How to Tweak Tech Liability Laws, According to Zuckerberg

Facebook’s CEO wants to make it harder for people to sue tech companies Here’s how he thinks liability laws should be changed.

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The status quo of tech liability

Amid a slew of recent scandals, it’s no wonder that members of Congress are starting to talk about holding tech companies more accountable. But what would that actually look like? More specifically, what would it mean for the legal liability of tech companies? It’s a complex question, but Zuckerberg has a few ideas.

current laws

Currently, there are very strong laws in place that protect tech companies from being held liable for the content that their users post. These laws are known as Section 230 of the Communications Decency Act, and they state that tech companies cannot be held responsible for the things that their users say or do online.

This law has been instrumental in allowing the internet to become what it is today, but there are some people who believe that it needs to be tweaked in order to make sure that tech companies are still held accountable for their actions.

One of the biggest proponents of this belief is none other than Mark Zuckerberg himself, who has stated on numerous occasions that he believes that Section 230 should be amended.

Interestingly enough, Zuckerberg’s views on this issue seem to be in line with those of President Trump, who has also called for changes to be made to Section 230.

how they are not working

According to Zuckerberg, the current state of tech liability laws are not working. He says that they are too broad and that they need to be tweaked in order to be more effective. He also says that the laws should focus on preventing harm, rather than just punishing companies after the fact.

Zuckerberg’s proposal

Facebook CEO Mark Zuckerberg has a proposal to tweak existing tech liability laws, and he outlined his thoughts in a post on the social network. He believes that current laws are “outdated” and that they don’t take into account the “way people and technology have developed.”

what it is

Zuckerberg’s proposal would do two things: first, it would create a new category of ” intermediary liability” specifically for internet platforms, and second, it would amend Section 230 of the Communications Decency Act to make platforms more responsible for the content that appears on them.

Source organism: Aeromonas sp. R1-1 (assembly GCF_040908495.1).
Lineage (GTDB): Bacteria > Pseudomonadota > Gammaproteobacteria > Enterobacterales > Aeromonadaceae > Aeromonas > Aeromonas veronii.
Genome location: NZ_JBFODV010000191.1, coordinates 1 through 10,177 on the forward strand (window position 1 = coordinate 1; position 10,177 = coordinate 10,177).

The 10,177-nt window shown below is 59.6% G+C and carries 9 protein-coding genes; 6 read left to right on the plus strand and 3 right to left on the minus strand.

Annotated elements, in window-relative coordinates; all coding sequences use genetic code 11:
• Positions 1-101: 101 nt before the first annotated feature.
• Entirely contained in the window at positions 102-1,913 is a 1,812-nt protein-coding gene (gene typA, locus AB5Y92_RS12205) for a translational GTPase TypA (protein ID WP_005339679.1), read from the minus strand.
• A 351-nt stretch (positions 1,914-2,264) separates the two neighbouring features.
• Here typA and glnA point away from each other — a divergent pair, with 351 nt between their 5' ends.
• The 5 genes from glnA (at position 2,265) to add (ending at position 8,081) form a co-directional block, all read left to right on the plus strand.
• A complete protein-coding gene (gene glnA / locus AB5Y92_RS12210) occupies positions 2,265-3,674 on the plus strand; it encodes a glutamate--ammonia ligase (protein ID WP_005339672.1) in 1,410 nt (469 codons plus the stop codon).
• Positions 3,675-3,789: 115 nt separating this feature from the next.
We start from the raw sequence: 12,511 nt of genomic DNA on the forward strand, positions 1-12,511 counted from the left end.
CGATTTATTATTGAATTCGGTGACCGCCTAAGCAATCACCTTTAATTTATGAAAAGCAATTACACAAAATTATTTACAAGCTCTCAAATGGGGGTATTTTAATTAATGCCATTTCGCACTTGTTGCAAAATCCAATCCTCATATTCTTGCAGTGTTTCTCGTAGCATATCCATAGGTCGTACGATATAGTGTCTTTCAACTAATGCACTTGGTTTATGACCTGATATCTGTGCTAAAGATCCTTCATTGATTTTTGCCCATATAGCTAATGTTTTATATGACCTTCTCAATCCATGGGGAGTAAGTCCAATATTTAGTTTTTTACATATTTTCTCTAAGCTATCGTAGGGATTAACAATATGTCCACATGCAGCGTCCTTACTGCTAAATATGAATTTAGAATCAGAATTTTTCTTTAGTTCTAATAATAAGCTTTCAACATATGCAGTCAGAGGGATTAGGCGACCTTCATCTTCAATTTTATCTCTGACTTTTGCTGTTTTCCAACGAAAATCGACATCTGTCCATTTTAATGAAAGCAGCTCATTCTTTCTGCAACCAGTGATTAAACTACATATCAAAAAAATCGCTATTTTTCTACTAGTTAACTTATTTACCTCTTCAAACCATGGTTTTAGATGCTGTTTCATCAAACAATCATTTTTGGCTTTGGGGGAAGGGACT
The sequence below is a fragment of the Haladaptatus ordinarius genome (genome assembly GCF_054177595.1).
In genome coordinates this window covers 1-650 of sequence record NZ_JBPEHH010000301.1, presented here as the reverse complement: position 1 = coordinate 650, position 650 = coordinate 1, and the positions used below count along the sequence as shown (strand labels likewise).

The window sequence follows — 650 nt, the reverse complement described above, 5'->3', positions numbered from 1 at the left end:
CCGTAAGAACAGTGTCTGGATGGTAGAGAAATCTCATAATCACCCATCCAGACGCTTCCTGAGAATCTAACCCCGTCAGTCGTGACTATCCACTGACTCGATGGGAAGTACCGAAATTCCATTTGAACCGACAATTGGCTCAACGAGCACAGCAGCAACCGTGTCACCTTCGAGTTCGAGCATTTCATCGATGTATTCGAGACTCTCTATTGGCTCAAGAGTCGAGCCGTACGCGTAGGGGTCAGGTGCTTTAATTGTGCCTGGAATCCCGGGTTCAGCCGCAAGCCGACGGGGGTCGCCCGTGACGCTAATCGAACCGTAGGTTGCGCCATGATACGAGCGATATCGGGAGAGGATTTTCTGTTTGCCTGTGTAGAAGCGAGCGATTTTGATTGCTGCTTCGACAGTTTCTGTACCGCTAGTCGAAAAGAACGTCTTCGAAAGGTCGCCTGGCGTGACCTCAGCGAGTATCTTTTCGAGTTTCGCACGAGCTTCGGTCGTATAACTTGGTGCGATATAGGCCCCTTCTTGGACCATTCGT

how it would work

Zuckerberg’s proposal would create a new category of intermediary liability, which he said would be designed to protect “platforms that facilitate expression.” It would not, however, protect platforms that delete content or silence voices they don’t like.

“We propose three specific changes to the law. First, we propose creating a new category of intermediary liability for platforms that facilitate expression. second, we propose clarifying that Section 230 does not grant platforms blanket immunity when they willfully violate the law. third, we should strengthen enforcement mechanisms so there are real consequences for platform misconduct,” he wrote.

Pros and cons of Zuckerberg’s proposal

Mark Zuckerberg has proposed that the US government should change the liability laws around internet platforms. He argues that the current laws are outdated and that they need to be changed in order to allow internet platforms to continue to grow and thrive. Let’s take a look at the pros and cons of Zuckerberg’s proposal.


1. Reduces platform responsibility- One of the main pros of Zuckerberg’s proposal is that it would reduce the responsibility that platforms have for the content that is posted on them. This would be a huge relief for companies like Facebook, who have been under intense scrutiny in recent years for the alleged spread of fake news and other harmful content.

2. Creates a level playing field- Another advantage of this proposal is that it would create a level playing field for all platforms, both big and small. Currently, smaller companies are at a disadvantage when it comes to liability laws, as they often don’t have the same resources to deal with potential legal problems. This change would level the playing field and make it fairer for all businesses.

3. Encourages self-regulation- One of the positive aspects of Zuckerberg’s proposal is that it would encourage platforms to self-regulate their content more effectively. This would lead to a cleaner, safer online environment overall, as companies would be more incentivized to police their own sites.